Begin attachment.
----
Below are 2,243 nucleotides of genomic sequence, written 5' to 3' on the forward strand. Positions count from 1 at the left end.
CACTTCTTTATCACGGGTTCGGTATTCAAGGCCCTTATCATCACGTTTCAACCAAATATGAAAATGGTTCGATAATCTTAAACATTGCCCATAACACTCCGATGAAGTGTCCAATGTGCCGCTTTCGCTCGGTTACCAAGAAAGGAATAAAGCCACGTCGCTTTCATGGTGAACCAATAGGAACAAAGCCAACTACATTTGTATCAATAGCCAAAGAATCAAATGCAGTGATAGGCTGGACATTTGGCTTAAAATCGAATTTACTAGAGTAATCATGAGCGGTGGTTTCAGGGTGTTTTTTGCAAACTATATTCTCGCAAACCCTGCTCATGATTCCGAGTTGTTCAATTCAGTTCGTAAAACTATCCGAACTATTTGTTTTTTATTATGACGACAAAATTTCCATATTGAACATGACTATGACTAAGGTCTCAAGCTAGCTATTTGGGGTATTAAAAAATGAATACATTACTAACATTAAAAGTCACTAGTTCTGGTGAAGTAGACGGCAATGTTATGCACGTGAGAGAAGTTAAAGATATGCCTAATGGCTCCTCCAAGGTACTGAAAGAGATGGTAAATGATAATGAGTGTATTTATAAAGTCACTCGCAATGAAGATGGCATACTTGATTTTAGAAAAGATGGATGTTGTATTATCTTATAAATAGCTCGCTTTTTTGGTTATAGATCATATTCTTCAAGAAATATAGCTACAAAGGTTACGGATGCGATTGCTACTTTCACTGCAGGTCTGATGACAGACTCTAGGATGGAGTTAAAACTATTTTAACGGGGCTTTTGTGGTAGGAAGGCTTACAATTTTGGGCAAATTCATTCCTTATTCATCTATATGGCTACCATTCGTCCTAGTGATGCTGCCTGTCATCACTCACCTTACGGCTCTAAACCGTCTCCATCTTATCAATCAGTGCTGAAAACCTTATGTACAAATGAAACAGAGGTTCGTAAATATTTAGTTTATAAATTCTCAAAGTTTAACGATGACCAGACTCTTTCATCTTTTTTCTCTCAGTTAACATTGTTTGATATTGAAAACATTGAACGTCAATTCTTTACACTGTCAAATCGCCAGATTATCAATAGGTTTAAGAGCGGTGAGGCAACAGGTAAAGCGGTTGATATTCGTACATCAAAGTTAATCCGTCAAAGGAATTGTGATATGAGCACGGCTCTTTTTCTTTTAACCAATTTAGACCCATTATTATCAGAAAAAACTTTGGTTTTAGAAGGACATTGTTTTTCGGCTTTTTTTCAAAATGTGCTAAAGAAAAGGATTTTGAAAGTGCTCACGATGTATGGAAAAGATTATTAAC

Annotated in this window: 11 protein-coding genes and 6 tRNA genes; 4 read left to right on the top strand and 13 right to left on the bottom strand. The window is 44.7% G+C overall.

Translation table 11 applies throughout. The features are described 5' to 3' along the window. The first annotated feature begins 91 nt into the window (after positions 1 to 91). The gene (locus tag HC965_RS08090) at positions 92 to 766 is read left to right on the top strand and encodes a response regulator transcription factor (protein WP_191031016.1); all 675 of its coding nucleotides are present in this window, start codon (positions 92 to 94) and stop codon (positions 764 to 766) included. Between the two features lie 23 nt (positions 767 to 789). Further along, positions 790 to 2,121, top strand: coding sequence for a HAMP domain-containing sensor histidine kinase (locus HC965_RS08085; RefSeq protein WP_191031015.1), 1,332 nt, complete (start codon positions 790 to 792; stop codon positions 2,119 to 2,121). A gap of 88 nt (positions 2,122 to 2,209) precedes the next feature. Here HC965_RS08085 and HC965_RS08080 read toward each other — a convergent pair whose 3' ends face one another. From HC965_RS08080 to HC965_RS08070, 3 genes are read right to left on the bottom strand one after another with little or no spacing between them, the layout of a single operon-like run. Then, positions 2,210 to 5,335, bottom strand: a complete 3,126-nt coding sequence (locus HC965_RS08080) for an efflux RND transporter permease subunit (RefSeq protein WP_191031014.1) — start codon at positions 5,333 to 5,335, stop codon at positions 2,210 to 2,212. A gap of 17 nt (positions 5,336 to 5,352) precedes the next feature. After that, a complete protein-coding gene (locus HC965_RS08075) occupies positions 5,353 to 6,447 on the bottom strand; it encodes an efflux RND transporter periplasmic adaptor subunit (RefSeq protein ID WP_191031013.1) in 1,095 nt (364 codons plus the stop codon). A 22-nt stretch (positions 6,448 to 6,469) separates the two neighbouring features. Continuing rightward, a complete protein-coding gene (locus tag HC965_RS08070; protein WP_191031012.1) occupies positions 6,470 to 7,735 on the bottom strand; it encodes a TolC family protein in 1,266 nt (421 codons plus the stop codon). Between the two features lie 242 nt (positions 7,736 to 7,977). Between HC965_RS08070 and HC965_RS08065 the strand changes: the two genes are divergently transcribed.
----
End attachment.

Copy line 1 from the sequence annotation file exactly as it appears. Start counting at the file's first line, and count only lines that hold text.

Below are 2,243 nucleotides of genomic sequence, written 5' to 3' on the forward strand. Positions count from 1 at the left end.